The High Court Of Budgery-Gar by Gilbert Parker

Story type: Literature

We were camped on the edge of a billabong. Barlas was kneading a damper, Drysdale was tenderly packing coals about the billy to make the water boil, and I was cooking the chops. The hobbled horses were picking the grass and the old-man salt-bush near, and Bimbi, the black boy, was gathering twigs and bark for the fire. That is the order of merit–Barlas, Drysdale, myself, the horses and Bimbi. Then comes the Cadi all by himself. He is given an isolated and indolent position, because he was our guest and also because, in a way, he represented the Government. And though bushmen do not believe much in a far-off Government–even though they say when protesting against a bad Land Law, “And your Petitioners will ever Pray,” and all that kind of yabber-yabber–they give its representative the lazy side of the fire and a fig of the best tobacco when he bails up a camp as the Cadi did ours. Stewart Ruttan, the Cadi, was the new magistrate at Windowie and Gilgan, which stand for a huge section of the Carpentaria country. He was now on his way to Gilgan to try some cases there. He was a new chum, though he had lived in Australia for years. As Barlas said, he’d been kept in a cultivation-paddock in Sydney and Brisbane; and he was now going to take the business of justice out of the hands of Heaven and its trusted agents the bushmen, and reduce the land to the peace of the Beatitudes by the imposing reign of law and summary judgments. Barlas had just said as much, though in different language.

I knew by the way that Barlas dropped the damper on the hot ashes and swung round on his heel that he was in a bad temper. “And so you think, Cadi,” said he, “that we squatters and bushmen are a strong, murderous lot; that we hunt down the Myalls–[Aborigines]–like kangaroos or dingoes, and unrighteously take justice in our own hands instead of handing it over to you?”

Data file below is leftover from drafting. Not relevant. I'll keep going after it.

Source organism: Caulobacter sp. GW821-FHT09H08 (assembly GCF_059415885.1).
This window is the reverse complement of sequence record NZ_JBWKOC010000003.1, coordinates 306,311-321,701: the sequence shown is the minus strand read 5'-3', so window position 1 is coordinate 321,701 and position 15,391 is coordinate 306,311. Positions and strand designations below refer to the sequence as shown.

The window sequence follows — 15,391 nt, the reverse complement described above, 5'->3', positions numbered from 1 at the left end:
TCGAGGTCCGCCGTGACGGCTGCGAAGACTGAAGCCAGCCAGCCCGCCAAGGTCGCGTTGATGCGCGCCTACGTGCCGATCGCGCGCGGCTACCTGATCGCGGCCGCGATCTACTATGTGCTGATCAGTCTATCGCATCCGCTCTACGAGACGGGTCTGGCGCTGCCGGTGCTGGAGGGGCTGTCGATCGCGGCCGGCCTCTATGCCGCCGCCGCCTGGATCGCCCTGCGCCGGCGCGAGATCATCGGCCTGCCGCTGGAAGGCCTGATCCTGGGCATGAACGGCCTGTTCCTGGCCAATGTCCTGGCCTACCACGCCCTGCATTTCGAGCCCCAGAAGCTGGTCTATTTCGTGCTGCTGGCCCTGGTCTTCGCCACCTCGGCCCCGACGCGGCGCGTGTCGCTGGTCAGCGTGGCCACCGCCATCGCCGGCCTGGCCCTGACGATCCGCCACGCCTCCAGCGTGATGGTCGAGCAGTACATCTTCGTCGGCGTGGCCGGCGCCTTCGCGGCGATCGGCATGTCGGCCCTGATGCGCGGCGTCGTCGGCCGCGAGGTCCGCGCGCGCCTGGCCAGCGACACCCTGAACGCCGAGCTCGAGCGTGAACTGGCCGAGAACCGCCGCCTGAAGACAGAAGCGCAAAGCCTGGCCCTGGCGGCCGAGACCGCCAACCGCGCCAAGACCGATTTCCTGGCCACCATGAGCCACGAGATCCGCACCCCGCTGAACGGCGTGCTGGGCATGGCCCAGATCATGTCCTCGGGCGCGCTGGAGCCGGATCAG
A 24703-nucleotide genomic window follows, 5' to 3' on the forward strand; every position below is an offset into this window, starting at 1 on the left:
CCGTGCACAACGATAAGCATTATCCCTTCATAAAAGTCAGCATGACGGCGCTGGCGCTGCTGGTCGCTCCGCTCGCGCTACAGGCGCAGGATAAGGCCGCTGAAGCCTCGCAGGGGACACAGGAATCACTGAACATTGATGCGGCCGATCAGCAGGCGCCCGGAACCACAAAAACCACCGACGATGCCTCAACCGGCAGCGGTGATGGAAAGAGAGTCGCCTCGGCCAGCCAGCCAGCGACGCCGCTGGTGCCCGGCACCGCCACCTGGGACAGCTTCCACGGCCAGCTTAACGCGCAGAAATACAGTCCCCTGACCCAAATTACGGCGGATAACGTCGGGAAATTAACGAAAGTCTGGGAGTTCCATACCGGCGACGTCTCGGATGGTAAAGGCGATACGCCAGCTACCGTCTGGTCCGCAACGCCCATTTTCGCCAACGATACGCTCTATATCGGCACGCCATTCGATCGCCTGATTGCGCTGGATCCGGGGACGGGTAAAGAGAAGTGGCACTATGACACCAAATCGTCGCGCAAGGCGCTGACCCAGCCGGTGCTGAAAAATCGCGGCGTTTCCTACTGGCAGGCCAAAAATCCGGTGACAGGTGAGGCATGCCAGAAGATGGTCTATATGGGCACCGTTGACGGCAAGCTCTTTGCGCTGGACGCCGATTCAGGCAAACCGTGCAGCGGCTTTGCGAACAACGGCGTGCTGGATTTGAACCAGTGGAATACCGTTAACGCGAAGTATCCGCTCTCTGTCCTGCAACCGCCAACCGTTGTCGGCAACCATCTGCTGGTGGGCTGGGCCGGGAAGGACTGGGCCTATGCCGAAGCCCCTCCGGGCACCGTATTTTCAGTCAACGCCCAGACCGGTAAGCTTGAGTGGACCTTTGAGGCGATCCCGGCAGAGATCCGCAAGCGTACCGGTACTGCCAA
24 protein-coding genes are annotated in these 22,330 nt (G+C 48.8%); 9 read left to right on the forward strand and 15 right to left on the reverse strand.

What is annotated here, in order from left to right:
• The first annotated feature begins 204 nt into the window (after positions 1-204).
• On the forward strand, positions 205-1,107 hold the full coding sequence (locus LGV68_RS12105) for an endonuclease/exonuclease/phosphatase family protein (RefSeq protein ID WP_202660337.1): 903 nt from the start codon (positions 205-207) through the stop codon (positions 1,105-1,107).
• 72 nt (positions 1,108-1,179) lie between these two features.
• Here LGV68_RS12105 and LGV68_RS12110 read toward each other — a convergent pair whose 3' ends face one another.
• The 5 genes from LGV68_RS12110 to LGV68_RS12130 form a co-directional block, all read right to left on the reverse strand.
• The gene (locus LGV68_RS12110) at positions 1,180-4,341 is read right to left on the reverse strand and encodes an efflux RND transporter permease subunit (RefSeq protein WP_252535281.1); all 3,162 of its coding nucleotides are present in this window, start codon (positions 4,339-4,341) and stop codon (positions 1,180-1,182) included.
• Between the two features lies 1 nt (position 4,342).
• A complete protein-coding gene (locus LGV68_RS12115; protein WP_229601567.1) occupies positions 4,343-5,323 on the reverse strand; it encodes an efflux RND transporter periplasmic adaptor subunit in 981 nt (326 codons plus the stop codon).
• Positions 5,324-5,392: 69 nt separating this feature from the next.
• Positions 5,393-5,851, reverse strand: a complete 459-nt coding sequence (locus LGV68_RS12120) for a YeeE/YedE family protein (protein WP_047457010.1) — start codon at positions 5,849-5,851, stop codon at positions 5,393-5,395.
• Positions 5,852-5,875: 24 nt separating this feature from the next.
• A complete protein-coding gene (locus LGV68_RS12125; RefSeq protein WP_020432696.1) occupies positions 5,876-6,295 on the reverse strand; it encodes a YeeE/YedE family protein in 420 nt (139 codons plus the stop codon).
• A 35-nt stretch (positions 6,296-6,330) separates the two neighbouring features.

“I think,” said the Cadi, “that individual and private revenge should not take the place of the Courts of Law. If the blacks commit depredations–“

“Depredations!” interjected Drysdale with sharp scorn.

“If they commit depredations and crimes,” the Cadi continued, “they should be captured as criminals are captured elsewhere and be brought in and tried. In that way respect would be shown to British law and–” here he hesitated slightly, for Barlas’s face was not pleasant to see–“and the statutes.”

But Barlas’s voice was almost compassionate as he said: “Cadi, every man to his trade, and you’ve got yours. But you haven’t learned yet that this isn’t Brisbane or Melbourne. You haven’t stopped to consider how many police would be necessary for this immense area of country if you are really to be of any use. And see here,”–his face grew grim and dark, “you don’t know what it is to wait for the law to set things right in this Never Never Land. There isn’t a man in the Carpentaria and Port Darwin country but has lost a friend by the cowardly crack of a waddy in the dead of night or a spear from behind a tree. Never any fair fighting, but red slaughter and murder–curse their black hearts!” Barlas gulped down what seemed very like a sob.

Drysdale and I knew how strongly Barlas felt. He had been engaged to be married to a girl on the Daly River, and a week before the wedding she and her mother and her two brothers were butchered by blacks whom they had often befriended and fed. We knew what had turned Barlas’s hair grey and spoiled his life.

Drysdale took up the strain: “Yes, Cadi, you’ve got the true missionary gospel, the kind of yabber they fire at each other over tea and buns at Darling Point and Toorak–all about the poor native and the bad, bad men who don’t put peas in their guns, and do sometimes get an eye for an eye and a tooth for a tooth…. Come here, Bimbi.” Bimbi came.

“Yes, master,” Bimbi said.

“You kill that black-fellow mother belonging to you?”

“Yes, master.”

“Yes,” Drysdale continued, “Bimbi went out with a police expedition against his own tribe, and himself cut his own mother’s head off. As a race, as a family, the blacks have no loyalty. They will track their own brothers down for the whites as ruthlessly as they track down the whites. As a race they are treacherous and vile, though as individuals they may have good points.”